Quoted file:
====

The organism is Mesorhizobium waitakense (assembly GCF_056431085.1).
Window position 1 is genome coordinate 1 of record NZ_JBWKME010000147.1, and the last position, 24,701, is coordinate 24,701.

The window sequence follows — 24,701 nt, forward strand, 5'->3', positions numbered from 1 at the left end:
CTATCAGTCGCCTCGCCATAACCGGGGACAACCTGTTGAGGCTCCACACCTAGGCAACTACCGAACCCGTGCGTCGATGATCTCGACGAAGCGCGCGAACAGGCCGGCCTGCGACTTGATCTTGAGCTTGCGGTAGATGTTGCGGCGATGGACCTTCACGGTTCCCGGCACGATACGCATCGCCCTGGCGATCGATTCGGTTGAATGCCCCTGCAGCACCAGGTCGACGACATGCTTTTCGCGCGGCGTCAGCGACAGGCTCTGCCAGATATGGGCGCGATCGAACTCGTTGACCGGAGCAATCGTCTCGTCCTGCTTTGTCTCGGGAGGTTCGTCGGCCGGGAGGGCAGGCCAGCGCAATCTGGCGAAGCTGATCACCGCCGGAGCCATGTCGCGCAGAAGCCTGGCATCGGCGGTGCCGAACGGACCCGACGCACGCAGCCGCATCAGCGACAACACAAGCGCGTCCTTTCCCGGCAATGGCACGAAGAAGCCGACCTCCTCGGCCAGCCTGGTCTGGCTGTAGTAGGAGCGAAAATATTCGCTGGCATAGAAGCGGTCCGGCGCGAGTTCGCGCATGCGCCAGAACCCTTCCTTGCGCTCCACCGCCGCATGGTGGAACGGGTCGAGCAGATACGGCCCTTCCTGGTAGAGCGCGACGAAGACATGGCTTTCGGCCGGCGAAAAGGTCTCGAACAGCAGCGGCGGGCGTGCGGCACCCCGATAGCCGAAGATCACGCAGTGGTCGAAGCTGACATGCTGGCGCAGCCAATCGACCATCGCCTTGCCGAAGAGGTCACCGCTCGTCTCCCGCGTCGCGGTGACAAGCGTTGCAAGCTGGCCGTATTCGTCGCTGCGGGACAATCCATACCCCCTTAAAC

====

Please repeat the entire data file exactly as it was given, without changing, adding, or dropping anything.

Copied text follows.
The organism is Mesorhizobium waitakense (assembly GCF_056431085.1).
Window position 1 is genome coordinate 1 of record NZ_JBWKME010000147.1, and the last position, 24,701, is coordinate 24,701.

The window sequence follows — 24,701 nt, forward strand, 5'->3', positions numbered from 1 at the left end:
CTATCAGTCGCCTCGCCATAACCGGGGACAACCTGTTGAGGCTCCACACCTAGGCAACTACCGAACCCGTGCGTCGATGATCTCGACGAAGCGCGCGAACAGGCCGGCCTGCGACTTGATCTTGAGCTTGCGGTAGATGTTGCGGCGATGGACCTTCACGGTTCCCGGCACGATACGCATCGCCCTGGCGATCGATTCGGTTGAATGCCCCTGCAGCACCAGGTCGACGACATGCTTTTCGCGCGGCGTCAGCGACAGGCTCTGCCAGATATGGGCGCGATCGAACTCGTTGACCGGAGCAATCGTCTCGTCCTGCTTTGTCTCGGGAGGTTCGTCGGCCGGGAGGGCAGGCCAGCGCAATCTGGCGAAGCTGATCACCGCCGGAGCCATGTCGCGCAGAAGCCTGGCATCGGCGGTGCCGAACGGACCCGACGCACGCAGCCGCATCAGCGACAACACAAGCGCGTCCTTTCCCGGCAATGGCACGAAGAAGCCGACCTCCTCGGCCAGCCTGGTCTGGCTGTAGTAGGAGCGAAAATATTCGCTGGCATAGAAGCGGTCCGGCGCGAGTTCGCGCATGCGCCAGAACCCTTCCTTGCGCTCCACCGCCGCATGGTGGAACGGGTCGAGCAGATACGGCCCTTCCTGGTAGAGCGCGACGAAGACATGGCTTTCGGCCGGCGAAAAGGTCTCGAACAGCAGCGGCGGGCGTGCGGCACCCCGATAGCCGAAGATCACGCAGTGGTCGAAGCTGACATGCTGGCGCAGCCAATCGACCATCGCCTTGCCGAAGAGGTCACCGCTCGTCTCCCGCGTCGCGGTGACAAGCGTTGCAAGCTGGCCGTATTCGTCGCTGCGGGACAATCCATACCCCCTTAAAC